A wheelie is a tricky stunt on a bike which is performed by rolling on the rear wheel and raising the front wheel off the ground. If you have a mountain bike, you shouldn’t miss the thrill that comes from performing a wheelie with confidence up the hill.
Here’s the step by step guide on how to wheelie a mountain bike:
1. Put On Body Armor:
Don’t forget to put on protective gear such as helmet, padded shorts, knee and elbow pads etc. before you try to do a wheelie. Because if you loop backward accidentally, your skull, tailbone, and shinbone might get hurt a lot.
2. Prepare Your Bike:
- You need a good center of balance to wheelie a mountain bike. Seat height must be lower than your handlebars. So lower your saddle as low as you can.
- Lock out your rear shock if have a full suspension bike. A bouncing back will affect your balance negatively while performing a wheelie.
- Check your rear brakes whether those are working properly. Back brakes play a vital role in a wheelie.
- Always attempt wheelies on flat or platform pedals. Wheelie on a clipped in paddle can become a suicide mission.
3. Find Proper Area & Weather:
For practice, select a plain land with grass. If you want to wheelie up a hill, select one with a slight slope. It is easier to wheel uphill than down. Do not attempt wheelie on a rainy or windy day.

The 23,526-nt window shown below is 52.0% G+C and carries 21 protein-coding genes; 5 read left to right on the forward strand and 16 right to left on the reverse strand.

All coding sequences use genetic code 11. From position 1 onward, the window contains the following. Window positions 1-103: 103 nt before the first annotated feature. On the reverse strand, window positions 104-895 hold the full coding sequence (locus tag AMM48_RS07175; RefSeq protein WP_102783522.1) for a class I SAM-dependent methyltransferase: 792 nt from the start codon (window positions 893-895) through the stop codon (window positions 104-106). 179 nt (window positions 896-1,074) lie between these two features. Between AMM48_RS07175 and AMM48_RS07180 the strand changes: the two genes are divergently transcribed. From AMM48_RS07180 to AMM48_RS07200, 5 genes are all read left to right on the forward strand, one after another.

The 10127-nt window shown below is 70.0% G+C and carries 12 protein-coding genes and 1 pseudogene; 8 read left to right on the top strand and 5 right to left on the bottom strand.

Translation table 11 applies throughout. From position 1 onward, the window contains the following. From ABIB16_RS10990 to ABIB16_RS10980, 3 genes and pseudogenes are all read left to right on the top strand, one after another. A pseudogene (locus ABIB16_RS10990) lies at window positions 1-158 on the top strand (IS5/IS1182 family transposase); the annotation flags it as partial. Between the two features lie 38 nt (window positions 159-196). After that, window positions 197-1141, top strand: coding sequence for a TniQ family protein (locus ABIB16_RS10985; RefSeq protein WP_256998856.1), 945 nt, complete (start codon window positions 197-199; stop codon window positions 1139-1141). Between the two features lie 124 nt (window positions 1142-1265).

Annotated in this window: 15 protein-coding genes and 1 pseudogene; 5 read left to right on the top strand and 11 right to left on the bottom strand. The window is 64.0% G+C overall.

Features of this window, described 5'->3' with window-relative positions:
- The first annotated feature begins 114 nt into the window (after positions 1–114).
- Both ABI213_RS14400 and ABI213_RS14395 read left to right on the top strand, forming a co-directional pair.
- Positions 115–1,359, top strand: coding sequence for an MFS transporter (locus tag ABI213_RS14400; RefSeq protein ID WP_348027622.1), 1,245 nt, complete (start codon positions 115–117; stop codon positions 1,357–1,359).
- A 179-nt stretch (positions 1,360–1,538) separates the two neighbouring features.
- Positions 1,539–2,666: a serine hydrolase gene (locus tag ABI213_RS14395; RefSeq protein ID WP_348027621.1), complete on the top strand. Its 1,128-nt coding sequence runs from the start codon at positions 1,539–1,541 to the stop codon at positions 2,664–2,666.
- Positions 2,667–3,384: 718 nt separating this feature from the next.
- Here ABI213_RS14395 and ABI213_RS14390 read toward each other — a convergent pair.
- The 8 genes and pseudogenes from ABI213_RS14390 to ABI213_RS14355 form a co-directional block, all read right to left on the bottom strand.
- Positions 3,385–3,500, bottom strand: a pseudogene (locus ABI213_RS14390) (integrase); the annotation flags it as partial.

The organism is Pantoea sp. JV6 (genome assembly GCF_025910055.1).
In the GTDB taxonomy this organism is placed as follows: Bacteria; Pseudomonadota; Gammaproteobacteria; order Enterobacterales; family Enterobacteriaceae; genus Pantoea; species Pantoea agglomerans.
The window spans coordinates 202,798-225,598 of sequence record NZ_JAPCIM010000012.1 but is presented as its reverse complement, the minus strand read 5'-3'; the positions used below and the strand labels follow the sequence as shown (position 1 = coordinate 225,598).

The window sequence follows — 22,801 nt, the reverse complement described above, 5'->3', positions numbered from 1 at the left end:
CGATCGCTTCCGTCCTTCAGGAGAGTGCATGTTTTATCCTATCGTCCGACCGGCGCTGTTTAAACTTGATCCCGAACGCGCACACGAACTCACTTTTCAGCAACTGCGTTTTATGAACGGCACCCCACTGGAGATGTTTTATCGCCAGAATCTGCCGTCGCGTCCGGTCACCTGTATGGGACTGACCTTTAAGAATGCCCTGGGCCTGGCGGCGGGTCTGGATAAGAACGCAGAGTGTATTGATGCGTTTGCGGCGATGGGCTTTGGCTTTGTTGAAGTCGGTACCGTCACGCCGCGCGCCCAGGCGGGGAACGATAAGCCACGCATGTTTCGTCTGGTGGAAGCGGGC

4. Take Position:
- Put the bike into a gear 2 or 3 down from the easiest. Begin your wheelie at 8-16 km/h.
- Turn the crank arm to the 11 o’clock position. Keep 1-2 fingers on the rear brake lever.
- Keep your feet on the pedals, start with a steady pedal stroke. Hold the grips firmly and keep the handlebars straight.
5. Get Your Front Wheel Airborne:
- Do a hard downstroke on one of the pedals, then lift the front wheel as hard as you can with an upward jerk on the bars.
- Once the front wheel is up in the air, lean back immediately and continue pedaling. Try to maintain both vertical and sideways balance. If your bike leans sideways, stick your foot or knee out. Keep turning the bars to regain balance.
- Now all you need is to lose all the fear of tipping over backward. The most common way to lose it is by pedaling with a hard stroke continuously and keep up with a wheelie. Try to hold it there as long as you start to feel like bailing out.
6. Land Safely:
Remember keeping your finger on the rear brake? Now it’s time to tap it. Feather your rear brake to bring the front wheel down softly. Keep the front wheel straight while doing it, otherwise you may lose balance.
Learning how to wheelie a mountain bike requires practice and enthusiasm. You also need to master your reflexes if you want to become a pro in wheelie.